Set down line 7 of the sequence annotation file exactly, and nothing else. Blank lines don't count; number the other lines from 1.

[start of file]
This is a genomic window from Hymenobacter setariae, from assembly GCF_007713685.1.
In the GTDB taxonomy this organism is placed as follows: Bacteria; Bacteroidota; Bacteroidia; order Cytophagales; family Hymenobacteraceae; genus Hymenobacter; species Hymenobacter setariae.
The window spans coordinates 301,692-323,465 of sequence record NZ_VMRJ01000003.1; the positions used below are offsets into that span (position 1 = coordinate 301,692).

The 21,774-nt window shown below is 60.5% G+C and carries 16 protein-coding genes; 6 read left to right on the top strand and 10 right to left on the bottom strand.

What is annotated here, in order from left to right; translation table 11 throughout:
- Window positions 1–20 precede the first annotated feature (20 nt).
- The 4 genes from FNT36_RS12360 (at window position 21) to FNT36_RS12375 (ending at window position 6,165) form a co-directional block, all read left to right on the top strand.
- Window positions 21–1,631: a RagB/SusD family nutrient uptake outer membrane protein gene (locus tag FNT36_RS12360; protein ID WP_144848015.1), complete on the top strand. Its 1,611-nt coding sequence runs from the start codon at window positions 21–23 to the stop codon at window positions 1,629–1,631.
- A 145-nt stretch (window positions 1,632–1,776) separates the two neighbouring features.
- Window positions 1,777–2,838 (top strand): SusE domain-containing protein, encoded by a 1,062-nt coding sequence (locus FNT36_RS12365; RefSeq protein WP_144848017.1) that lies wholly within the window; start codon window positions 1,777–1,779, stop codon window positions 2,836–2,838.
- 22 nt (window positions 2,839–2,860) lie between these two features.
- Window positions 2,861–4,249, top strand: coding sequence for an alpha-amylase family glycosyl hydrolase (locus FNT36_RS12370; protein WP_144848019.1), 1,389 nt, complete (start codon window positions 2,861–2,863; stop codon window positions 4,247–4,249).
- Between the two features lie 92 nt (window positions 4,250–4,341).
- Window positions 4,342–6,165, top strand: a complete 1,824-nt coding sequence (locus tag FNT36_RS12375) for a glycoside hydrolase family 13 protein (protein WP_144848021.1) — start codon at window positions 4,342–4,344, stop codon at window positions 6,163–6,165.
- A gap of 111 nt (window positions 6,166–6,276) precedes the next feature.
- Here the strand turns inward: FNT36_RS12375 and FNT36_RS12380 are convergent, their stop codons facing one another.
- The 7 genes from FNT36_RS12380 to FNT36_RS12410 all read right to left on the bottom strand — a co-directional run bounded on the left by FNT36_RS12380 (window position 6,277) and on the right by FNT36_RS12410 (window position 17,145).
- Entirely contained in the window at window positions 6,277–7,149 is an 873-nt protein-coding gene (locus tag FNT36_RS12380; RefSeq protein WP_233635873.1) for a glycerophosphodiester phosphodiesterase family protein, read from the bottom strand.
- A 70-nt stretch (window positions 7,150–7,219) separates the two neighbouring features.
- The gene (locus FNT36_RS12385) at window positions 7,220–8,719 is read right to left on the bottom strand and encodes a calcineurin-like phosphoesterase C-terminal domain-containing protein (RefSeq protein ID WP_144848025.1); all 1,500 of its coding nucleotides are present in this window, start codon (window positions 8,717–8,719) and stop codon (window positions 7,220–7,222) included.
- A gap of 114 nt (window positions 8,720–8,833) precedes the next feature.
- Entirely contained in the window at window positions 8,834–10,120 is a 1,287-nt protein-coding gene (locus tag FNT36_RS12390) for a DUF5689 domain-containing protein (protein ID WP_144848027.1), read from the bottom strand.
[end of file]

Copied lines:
- The 4 genes from FNT36_RS12360 (at window position 21) to FNT36_RS12375 (ending at window position 6,165) form a co-directional block, all read left to right on the top strand.